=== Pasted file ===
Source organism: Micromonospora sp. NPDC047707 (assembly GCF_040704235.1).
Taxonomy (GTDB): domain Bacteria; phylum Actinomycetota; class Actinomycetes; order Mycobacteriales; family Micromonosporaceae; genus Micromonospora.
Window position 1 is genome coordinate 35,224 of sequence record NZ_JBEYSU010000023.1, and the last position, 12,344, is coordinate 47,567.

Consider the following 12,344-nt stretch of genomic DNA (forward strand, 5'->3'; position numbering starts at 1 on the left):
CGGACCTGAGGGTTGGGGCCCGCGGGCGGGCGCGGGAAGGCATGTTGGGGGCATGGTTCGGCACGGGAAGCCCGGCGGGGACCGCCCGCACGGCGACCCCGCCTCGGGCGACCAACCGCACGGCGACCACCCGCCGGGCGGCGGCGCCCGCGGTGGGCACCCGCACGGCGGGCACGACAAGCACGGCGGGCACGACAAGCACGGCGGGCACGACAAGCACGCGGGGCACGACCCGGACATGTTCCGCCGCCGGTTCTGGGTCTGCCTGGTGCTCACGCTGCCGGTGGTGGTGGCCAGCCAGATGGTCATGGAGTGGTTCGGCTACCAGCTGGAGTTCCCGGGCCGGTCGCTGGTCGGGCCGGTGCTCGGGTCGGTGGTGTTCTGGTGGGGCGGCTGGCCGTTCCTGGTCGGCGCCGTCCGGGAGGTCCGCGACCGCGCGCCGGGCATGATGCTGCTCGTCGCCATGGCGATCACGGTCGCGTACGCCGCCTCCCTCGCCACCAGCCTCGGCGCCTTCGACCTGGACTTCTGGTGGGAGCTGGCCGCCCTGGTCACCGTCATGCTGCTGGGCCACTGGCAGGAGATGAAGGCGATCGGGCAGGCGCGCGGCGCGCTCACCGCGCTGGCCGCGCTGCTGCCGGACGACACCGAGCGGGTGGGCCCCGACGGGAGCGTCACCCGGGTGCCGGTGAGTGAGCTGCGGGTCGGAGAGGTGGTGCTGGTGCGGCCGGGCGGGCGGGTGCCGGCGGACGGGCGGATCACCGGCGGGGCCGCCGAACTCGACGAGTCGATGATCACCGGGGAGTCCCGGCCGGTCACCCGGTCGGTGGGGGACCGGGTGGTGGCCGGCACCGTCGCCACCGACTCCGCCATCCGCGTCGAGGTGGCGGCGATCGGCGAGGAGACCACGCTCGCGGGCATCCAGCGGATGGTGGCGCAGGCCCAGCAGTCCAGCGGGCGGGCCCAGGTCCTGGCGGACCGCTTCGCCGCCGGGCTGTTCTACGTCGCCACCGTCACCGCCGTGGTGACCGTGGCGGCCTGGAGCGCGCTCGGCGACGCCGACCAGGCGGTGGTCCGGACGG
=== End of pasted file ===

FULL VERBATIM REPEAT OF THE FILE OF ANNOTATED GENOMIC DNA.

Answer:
Source organism: Micromonospora sp. NPDC047707 (assembly GCF_040704235.1).
Taxonomy (GTDB): domain Bacteria; phylum Actinomycetota; class Actinomycetes; order Mycobacteriales; family Micromonosporaceae; genus Micromonospora.
Window position 1 is genome coordinate 35,224 of sequence record NZ_JBEYSU010000023.1, and the last position, 12,344, is coordinate 47,567.

Consider the following 12,344-nt stretch of genomic DNA (forward strand, 5'->3'; position numbering starts at 1 on the left):
CGGACCTGAGGGTTGGGGCCCGCGGGCGGGCGCGGGAAGGCATGTTGGGGGCATGGTTCGGCACGGGAAGCCCGGCGGGGACCGCCCGCACGGCGACCCCGCCTCGGGCGACCAACCGCACGGCGACCACCCGCCGGGCGGCGGCGCCCGCGGTGGGCACCCGCACGGCGGGCACGACAAGCACGGCGGGCACGACAAGCACGGCGGGCACGACAAGCACGCGGGGCACGACCCGGACATGTTCCGCCGCCGGTTCTGGGTCTGCCTGGTGCTCACGCTGCCGGTGGTGGTGGCCAGCCAGATGGTCATGGAGTGGTTCGGCTACCAGCTGGAGTTCCCGGGCCGGTCGCTGGTCGGGCCGGTGCTCGGGTCGGTGGTGTTCTGGTGGGGCGGCTGGCCGTTCCTGGTCGGCGCCGTCCGGGAGGTCCGCGACCGCGCGCCGGGCATGATGCTGCTCGTCGCCATGGCGATCACGGTCGCGTACGCCGCCTCCCTCGCCACCAGCCTCGGCGCCTTCGACCTGGACTTCTGGTGGGAGCTGGCCGCCCTGGTCACCGTCATGCTGCTGGGCCACTGGCAGGAGATGAAGGCGATCGGGCAGGCGCGCGGCGCGCTCACCGCGCTGGCCGCGCTGCTGCCGGACGACACCGAGCGGGTGGGCCCCGACGGGAGCGTCACCCGGGTGCCGGTGAGTGAGCTGCGGGTCGGAGAGGTGGTGCTGGTGCGGCCGGGCGGGCGGGTGCCGGCGGACGGGCGGATCACCGGCGGGGCCGCCGAACTCGACGAGTCGATGATCACCGGGGAGTCCCGGCCGGTCACCCGGTCGGTGGGGGACCGGGTGGTGGCCGGCACCGTCGCCACCGACTCCGCCATCCGCGTCGAGGTGGCGGCGATCGGCGAGGAGACCACGCTCGCGGGCATCCAGCGGATGGTGGCGCAGGCCCAGCAGTCCAGCGGGCGGGCCCAGGTCCTGGCGGACCGCTTCGCCGCCGGGCTGTTCTACGTCGCCACCGTCACCGCCGTGGTGACCGTGGCGGCCTGGAGCGCGCTCGGCGACGCCGACCAGGCGGTGGTCCGGACGG